Effects of Atmospheric CO2 Enrichment on Forest Water Use
Warren, J.M., Potzelsberger, E., Wullschleger, S.D., Thornton, P.E., Hasenauer, H. and Norby, R.J. 2011. Ecohydrologic impact of reduced stomatal conductance in forests exposed to elevated CO2. Ecohydrology 4: 196-210.
Building upon this historical foundation, Warren et al. used "a combination of measurements, synthesis of existing literature, and modeling to address the consequences of climate change on ecohydrologic processes in forests, especially [their] response to elevated CO2 (eCO2)," employing data that had been obtained from five free-air CO2 enrichment or FACE studies that had been conducted in temperate forest ecosystems.
The six scientists report that at two of the FACE sites, where the studied forests "were in the early stages of stand development," there was "a strong eCO2-stimulation of canopy leaf area [that] led to enhanced stand water use." In the three closed-canopy forests, on the other hand, they say that "eCO2-reduced stomatal conductance led to declines in canopy transpiration and stand water use." In the sweetgum FACE experiment conducted in Oak Ridge, Tennessee (USA), where most of their work was conducted, for example, they found that eCO2 reduced seasonal transpiration by 10-16%.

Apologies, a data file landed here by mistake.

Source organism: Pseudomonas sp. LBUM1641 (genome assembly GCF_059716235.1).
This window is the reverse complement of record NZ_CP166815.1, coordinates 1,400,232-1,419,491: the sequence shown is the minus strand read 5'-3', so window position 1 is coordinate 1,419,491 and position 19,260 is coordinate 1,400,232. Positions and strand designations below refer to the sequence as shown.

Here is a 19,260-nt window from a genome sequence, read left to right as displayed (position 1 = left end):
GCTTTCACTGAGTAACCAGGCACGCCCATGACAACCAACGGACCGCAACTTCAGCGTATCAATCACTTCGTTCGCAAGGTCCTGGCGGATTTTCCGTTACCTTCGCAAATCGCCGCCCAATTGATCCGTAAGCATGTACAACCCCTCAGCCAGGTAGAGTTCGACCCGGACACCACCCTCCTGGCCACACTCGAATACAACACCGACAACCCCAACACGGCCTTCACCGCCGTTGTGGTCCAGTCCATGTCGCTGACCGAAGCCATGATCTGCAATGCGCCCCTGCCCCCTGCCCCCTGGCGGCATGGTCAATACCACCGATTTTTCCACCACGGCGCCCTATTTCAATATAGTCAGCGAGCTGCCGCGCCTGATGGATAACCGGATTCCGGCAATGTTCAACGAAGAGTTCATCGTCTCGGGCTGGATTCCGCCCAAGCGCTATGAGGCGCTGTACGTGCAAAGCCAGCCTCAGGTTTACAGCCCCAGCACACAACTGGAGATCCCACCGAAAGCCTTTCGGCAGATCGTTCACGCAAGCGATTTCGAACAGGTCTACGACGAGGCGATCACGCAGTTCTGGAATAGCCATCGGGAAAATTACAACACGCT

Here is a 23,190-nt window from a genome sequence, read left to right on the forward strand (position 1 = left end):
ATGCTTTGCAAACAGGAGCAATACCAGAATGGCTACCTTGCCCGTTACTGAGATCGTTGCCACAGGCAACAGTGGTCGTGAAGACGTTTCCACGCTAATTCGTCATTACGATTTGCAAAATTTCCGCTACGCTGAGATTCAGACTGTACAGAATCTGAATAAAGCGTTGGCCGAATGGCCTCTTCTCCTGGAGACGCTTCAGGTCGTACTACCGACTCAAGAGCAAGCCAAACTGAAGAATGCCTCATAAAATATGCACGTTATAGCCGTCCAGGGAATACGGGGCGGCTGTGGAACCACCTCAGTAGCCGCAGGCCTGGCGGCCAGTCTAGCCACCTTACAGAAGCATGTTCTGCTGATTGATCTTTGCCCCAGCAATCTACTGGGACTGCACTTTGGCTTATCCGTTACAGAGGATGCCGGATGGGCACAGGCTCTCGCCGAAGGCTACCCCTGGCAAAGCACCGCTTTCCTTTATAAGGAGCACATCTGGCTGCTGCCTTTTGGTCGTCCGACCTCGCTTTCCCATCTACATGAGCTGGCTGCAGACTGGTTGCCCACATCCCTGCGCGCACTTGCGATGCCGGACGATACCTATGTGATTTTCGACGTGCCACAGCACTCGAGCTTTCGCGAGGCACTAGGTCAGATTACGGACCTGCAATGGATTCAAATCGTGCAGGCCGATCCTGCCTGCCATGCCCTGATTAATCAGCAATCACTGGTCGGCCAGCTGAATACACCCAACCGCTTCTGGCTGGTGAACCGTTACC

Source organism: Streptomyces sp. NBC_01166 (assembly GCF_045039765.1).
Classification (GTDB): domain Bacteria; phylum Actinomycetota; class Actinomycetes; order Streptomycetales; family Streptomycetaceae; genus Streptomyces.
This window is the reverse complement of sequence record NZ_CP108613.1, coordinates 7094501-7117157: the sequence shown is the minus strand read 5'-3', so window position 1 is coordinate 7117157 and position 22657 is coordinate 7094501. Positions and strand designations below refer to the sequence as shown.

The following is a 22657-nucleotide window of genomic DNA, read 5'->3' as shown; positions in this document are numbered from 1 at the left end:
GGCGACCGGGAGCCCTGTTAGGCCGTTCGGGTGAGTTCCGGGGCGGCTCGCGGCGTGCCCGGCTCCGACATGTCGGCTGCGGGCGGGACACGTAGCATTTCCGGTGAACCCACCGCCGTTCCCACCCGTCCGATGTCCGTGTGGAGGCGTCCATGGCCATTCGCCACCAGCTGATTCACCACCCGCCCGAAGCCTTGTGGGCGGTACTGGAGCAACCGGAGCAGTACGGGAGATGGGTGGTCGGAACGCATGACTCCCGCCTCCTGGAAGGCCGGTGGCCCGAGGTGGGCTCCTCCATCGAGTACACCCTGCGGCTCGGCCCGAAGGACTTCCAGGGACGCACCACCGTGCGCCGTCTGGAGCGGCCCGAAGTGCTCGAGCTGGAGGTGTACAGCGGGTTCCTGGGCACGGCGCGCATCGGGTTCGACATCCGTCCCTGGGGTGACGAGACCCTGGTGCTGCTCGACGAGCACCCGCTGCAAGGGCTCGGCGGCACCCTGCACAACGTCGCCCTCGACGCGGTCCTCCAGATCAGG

Warren et al. conclude that "the direct effect of eCO2 on forest water balance through reductions in transpiration could be considerable, especially following canopy closure and development of maximal leaf area index," noting that in the case of temperate deciduous forests, "reductions in canopy transpiration and stand water use due to direct effects of CO2 on stomatal conductance will be reflected in increased soil water content and potential water yield," which should result in significant contributions to groundwater, streams, lakes and rivers.
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